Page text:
and directions, were informed that it might be
so used. The lapse of five years from its incorporation without the completion of its railroad
[Ed. Note. For other cases, see Explosives,
Cent. Dig. 8 6; Dec. Dig. $ 9.*] which occurred January 8, 1896, did not ipso facto destroy the corporate existence of the 2. EXPLOSIVES (8 9*)--DANGEROUS Use-Con
TRIBUTORY NEGLIGENCE. plaintiff. This was simply a ground of forfeiture, and it does not appear that the state was represented to be "for use on all iron work,"
That a preparation was labeled "Stoveline," has instituted any proceedings to oust it of and capable of standing a high temperature, its franchises. It remains, therefore, a cor- warranted one who had no knowledge or notice poration de jure. New York & New England of the dangerous character of the preparation R. R. Co. v. N. Y., N. H. & H. R. R. Co., stoves, and might safely be used upon a hot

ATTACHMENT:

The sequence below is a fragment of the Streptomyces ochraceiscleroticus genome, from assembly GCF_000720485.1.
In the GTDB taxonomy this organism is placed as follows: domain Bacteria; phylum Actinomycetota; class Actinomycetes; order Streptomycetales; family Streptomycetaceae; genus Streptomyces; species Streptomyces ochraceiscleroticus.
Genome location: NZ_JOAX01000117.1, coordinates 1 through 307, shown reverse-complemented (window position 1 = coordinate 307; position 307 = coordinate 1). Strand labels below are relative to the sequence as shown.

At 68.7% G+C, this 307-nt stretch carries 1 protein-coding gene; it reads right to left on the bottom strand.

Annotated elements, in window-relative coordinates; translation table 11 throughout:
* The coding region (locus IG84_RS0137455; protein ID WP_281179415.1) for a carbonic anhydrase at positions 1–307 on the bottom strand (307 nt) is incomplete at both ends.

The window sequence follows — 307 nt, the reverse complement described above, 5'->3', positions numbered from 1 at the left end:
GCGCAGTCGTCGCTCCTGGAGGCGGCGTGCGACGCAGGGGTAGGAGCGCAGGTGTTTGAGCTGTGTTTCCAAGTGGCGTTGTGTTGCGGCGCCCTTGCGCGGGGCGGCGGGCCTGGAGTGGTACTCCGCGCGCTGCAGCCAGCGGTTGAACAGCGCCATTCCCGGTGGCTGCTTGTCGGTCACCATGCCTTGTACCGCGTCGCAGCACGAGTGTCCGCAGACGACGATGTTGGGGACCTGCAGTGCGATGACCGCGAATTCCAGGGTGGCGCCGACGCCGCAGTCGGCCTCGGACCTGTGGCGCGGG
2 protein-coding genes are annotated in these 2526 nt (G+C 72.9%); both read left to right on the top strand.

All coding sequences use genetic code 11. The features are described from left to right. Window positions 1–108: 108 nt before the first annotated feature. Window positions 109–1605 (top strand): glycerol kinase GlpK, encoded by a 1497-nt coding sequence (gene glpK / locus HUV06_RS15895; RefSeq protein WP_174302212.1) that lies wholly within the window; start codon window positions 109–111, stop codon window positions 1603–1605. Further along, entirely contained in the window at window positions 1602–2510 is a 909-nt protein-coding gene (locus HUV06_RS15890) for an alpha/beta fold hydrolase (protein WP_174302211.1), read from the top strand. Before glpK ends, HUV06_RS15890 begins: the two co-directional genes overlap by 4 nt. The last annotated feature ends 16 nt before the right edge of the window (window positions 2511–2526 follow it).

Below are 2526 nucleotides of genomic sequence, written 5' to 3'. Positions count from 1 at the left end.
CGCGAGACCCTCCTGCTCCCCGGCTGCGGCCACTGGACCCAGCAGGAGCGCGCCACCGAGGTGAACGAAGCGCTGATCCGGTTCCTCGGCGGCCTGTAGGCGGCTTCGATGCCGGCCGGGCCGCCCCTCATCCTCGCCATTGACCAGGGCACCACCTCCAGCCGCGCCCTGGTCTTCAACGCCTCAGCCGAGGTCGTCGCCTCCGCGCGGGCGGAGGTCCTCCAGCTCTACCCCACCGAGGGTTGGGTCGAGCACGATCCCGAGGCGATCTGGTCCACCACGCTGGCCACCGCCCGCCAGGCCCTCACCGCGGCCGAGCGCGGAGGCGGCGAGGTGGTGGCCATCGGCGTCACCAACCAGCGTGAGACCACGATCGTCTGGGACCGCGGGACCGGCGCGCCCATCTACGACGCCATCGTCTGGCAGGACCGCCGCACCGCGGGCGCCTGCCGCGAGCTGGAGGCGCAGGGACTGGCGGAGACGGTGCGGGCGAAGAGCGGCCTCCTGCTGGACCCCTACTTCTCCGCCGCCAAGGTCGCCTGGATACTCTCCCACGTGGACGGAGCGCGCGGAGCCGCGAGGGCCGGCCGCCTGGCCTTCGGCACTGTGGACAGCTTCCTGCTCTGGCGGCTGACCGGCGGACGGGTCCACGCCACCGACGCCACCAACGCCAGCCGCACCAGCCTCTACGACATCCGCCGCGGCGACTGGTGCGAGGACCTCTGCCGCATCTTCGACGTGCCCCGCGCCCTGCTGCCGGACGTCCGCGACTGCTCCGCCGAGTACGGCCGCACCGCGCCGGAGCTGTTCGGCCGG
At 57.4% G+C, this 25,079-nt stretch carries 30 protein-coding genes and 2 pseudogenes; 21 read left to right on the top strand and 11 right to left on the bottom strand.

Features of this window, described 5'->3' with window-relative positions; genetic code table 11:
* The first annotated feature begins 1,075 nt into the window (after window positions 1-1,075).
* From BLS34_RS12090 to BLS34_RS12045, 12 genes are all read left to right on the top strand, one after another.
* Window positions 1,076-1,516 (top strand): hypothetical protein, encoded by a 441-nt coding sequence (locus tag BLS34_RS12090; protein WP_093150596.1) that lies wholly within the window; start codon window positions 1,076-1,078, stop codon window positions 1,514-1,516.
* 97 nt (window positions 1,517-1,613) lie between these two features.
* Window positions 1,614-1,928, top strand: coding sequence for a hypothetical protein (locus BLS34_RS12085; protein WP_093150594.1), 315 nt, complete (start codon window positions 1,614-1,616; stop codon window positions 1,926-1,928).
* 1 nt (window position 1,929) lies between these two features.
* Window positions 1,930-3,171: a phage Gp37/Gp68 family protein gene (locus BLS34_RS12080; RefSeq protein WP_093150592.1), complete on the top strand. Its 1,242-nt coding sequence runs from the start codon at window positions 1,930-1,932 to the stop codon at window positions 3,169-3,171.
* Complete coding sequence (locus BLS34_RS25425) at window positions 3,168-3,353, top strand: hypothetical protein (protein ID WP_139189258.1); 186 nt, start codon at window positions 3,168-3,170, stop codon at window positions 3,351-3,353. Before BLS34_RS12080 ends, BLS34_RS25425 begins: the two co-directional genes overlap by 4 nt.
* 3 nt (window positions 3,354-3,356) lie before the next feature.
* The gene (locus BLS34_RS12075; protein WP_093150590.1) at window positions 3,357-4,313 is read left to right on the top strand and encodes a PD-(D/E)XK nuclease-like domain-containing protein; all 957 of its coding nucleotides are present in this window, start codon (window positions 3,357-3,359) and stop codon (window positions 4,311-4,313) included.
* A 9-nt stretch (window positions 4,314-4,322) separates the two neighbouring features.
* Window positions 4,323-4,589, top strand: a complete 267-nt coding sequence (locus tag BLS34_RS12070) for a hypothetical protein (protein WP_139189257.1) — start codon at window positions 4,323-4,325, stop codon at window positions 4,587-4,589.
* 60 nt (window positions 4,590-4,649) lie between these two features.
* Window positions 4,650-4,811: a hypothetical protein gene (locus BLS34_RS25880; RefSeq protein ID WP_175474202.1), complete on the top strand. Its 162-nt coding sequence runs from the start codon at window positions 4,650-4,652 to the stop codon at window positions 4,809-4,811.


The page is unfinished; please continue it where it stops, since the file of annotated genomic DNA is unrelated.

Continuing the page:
to assume that it was intended to be used upon 52 Conn. 274, 284. The repeal of the general stove. railroad law in 1905 (Pub. Acts 1905, p. 335, [Ed. Note.-For other cases, see Explosives, c. 126), under which it was incorporated, did Dec. Dig. $ 9.*] not affect or purport to affect the continued 3. EXPLOSIVES (8 9*)-DANGER-QUESTION OF existence of any companies which had al- Fact. ready been incorporated under its provisions. Whether it was dangerous to use upon a When a private corporation fails to hold hot stove a particular preparation was a ques
tion of fact. its regular annual meeting for the election of officers, those already occupying such a
[Ed. Note.-For other cases, see Explosives,
Dec, Dig. & 9.*] position hold over until their successors are elected. McCall v. Byram Mfg. Co., 6 Conn. 4. APPEAL AND ERROR ( 1011*)-REVIEW
FINDINGS-CONCLUSIVENESS. 437, 438; Spencer v. Champion, 9 Conn. 542–
A finding on conflicting evidence by the 544. Mr. Parrott, therefore, has been since trial judge who heard and saw witnesses is con1891 continuously a director and president clusive. of the plaintiff company. To enable him to [Ed. Note.-For other cases, see Appeal and. sell any of its real estate to advantage, it Error,, Cent. Dig. $$ 3983-3989; Dec. Dig. g. would be necessary to satisfy any who might